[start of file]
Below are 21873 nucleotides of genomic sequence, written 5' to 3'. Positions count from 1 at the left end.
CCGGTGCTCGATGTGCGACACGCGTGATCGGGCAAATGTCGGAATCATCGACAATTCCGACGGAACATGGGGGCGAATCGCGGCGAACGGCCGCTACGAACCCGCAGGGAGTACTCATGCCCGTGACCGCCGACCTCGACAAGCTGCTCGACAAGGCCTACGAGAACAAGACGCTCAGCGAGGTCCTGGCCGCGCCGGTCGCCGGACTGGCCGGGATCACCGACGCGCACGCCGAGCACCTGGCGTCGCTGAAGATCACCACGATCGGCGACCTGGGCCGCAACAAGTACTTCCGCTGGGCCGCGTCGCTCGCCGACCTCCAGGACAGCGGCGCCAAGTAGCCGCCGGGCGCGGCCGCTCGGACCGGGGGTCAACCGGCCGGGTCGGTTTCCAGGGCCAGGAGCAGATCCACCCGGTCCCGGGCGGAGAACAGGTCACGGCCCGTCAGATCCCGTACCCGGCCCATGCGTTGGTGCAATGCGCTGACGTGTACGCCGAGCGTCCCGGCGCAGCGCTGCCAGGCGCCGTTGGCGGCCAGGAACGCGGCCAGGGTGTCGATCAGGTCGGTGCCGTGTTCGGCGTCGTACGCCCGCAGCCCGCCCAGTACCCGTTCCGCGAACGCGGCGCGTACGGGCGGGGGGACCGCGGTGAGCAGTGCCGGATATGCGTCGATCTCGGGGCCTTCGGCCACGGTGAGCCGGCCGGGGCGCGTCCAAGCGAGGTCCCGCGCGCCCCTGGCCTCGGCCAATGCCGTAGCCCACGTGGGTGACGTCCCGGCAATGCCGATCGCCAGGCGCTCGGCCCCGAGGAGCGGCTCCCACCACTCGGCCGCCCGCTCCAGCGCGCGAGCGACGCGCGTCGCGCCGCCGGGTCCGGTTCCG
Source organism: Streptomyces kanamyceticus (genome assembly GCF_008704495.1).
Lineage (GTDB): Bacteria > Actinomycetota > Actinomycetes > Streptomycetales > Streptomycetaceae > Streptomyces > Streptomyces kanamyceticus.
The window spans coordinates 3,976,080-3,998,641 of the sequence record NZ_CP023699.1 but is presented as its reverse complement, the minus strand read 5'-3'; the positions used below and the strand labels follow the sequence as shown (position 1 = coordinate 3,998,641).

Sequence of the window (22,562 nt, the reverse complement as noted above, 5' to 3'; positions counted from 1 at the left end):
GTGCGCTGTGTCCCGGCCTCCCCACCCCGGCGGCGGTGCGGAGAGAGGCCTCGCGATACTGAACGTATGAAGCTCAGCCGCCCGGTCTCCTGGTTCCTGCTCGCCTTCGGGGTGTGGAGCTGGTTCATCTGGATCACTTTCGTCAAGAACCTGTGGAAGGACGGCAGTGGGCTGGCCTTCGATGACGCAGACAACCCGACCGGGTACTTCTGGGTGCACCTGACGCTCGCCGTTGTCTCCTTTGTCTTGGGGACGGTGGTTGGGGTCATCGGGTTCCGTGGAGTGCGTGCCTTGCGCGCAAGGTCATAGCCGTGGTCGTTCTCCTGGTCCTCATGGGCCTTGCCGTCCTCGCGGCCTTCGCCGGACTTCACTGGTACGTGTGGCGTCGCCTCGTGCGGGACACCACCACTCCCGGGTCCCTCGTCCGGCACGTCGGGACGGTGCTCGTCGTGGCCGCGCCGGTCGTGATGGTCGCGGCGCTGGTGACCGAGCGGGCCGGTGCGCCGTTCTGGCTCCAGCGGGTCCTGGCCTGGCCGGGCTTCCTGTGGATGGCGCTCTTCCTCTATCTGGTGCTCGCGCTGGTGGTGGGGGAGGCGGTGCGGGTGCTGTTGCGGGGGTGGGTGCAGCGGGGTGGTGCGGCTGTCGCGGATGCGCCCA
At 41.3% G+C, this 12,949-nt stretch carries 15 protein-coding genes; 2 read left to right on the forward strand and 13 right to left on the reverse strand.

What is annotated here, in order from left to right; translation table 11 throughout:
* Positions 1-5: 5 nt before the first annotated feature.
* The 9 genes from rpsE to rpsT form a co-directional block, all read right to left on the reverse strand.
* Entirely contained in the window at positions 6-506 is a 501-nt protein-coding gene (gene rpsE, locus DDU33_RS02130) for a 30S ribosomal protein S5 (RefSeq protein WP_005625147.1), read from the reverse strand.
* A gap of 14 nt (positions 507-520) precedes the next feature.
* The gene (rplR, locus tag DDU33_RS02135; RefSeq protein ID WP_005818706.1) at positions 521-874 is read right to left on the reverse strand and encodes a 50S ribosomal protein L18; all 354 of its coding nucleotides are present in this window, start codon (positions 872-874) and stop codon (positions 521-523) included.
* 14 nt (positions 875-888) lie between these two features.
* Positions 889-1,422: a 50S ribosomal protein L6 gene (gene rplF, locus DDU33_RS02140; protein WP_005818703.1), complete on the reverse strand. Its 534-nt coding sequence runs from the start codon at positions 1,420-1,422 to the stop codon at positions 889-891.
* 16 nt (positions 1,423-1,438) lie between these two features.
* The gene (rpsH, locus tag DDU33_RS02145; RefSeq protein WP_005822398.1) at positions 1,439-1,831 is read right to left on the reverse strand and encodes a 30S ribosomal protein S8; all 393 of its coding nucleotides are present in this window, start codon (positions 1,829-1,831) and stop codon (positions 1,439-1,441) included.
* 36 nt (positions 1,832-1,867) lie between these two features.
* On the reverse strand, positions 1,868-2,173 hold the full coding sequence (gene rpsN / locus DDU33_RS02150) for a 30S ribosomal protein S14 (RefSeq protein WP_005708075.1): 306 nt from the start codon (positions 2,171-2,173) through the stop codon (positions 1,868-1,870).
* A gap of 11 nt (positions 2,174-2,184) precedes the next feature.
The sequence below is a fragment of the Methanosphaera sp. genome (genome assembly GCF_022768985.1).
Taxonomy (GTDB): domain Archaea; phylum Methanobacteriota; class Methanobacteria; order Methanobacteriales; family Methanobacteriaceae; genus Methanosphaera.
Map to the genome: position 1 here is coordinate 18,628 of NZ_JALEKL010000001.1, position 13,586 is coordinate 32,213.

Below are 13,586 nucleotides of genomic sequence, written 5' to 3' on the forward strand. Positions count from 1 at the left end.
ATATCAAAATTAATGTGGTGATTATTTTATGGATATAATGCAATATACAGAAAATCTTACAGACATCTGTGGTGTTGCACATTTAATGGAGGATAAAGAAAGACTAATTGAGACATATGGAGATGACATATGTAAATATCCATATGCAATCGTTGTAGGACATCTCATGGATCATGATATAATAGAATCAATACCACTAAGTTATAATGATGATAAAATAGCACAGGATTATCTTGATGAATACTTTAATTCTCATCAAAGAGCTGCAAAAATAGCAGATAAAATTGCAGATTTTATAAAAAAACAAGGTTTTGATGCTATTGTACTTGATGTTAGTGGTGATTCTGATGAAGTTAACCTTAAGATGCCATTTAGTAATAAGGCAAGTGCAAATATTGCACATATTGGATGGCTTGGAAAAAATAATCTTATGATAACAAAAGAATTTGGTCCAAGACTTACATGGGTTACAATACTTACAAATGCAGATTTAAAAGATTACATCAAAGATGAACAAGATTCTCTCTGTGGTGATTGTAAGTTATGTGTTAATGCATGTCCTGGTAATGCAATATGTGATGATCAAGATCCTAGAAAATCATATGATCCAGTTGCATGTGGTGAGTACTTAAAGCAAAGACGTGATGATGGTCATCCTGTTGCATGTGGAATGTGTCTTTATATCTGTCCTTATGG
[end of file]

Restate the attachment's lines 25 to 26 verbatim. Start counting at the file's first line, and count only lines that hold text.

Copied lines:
Below are 13,586 nucleotides of genomic sequence, written 5' to 3' on the forward strand. Positions count from 1 at the left end.
ATATCAAAATTAATGTGGTGATTATTTTATGGATATAATGCAATATACAGAAAATCTTACAGACATCTGTGGTGTTGCACATTTAATGGAGGATAAAGAAAGACTAATTGAGACATATGGAGATGACATATGTAAATATCCATATGCAATCGTTGTAGGACATCTCATGGATCATGATATAATAGAATCAATACCACTAAGTTATAATGATGATAAAATAGCACAGGATTATCTTGATGAATACTTTAATTCTCATCAAAGAGCTGCAAAAATAGCAGATAAAATTGCAGATTTTATAAAAAAACAAGGTTTTGATGCTATTGTACTTGATGTTAGTGGTGATTCTGATGAAGTTAACCTTAAGATGCCATTTAGTAATAAGGCAAGTGCAAATATTGCACATATTGGATGGCTTGGAAAAAATAATCTTATGATAACAAAAGAATTTGGTCCAAGACTTACATGGGTTACAATACTTACAAATGCAGATTTAAAAGATTACATCAAAGATGAACAAGATTCTCTCTGTGGTGATTGTAAGTTATGTGTTAATGCATGTCCTGGTAATGCAATATGTGATGATCAAGATCCTAGAAAATCATATGATCCAGTTGCATGTGGTGAGTACTTAAAGCAAAGACGTGATGATGGTCATCCTGTTGCATGTGGAATGTGTCTTTATATCTGTCCTTATGG